At this point, students have learned about Spanish direct object pronouns. It is now time to introduce indirect object pronouns. Teaching Spanish indirect object pronouns is almost impossible without also addressing direct object pronouns. In the following storyboard activities, students will focus on indirect object pronouns both in isolation and with direct object pronouns. Typically a challenging topic to learn and master, scaffolding and a focus on student production and practice can make a significant difference.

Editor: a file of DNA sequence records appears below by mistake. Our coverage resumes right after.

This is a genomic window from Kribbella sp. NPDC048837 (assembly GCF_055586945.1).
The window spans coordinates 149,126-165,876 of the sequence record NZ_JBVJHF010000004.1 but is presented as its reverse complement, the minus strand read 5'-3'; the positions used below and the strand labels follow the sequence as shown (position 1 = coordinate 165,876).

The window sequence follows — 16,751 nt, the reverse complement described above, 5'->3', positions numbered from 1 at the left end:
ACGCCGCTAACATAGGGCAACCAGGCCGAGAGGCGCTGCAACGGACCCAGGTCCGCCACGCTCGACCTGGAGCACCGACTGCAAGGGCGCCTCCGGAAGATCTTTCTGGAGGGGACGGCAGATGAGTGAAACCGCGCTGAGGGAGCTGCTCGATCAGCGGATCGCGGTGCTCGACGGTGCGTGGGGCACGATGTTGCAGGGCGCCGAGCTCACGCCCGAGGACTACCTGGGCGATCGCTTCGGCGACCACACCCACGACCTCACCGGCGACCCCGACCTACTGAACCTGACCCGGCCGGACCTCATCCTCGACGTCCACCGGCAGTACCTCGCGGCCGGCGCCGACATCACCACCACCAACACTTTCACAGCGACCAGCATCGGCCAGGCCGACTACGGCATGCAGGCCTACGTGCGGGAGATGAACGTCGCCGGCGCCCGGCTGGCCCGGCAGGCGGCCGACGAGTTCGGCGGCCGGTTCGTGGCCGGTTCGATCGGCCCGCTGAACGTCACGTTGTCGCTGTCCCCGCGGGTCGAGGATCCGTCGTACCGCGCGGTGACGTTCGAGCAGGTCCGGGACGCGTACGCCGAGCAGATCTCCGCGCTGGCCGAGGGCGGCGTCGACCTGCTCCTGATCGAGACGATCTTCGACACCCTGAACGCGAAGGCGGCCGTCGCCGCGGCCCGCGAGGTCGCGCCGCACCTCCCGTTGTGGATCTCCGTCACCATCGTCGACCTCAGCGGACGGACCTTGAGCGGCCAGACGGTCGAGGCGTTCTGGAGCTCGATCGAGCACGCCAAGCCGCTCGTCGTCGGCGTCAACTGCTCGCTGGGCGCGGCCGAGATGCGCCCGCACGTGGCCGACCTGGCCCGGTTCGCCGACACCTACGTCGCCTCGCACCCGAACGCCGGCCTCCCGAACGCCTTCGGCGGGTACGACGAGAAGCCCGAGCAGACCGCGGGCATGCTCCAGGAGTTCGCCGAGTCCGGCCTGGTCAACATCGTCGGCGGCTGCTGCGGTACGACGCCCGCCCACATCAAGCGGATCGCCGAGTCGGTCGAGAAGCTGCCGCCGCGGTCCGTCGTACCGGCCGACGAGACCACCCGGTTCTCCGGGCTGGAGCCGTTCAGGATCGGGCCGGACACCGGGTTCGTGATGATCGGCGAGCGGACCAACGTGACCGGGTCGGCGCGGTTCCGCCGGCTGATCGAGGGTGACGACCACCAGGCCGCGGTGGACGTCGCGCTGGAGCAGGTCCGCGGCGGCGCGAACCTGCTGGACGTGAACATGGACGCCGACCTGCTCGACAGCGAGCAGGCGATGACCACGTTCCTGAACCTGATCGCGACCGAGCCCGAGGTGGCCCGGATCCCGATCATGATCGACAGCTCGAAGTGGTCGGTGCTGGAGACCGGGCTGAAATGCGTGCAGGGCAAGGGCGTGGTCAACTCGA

Much like direct object pronouns, indirect object pronouns go before conjugated verbs in Spanish, unless there is an infinitive or present participle, in which case they can be attached to these instead. When used with positive commands, however, indirect object pronouns must be attached to the command.
In addition to these rules, indirect object pronouns must be placed before direct object pronouns if they both exist in the same clause. Also, in cases where the indirect object pronoun “le” is followed by direct object pronouns that also start with “l” (lo, la, los, las), “le” is replaced with “se”.
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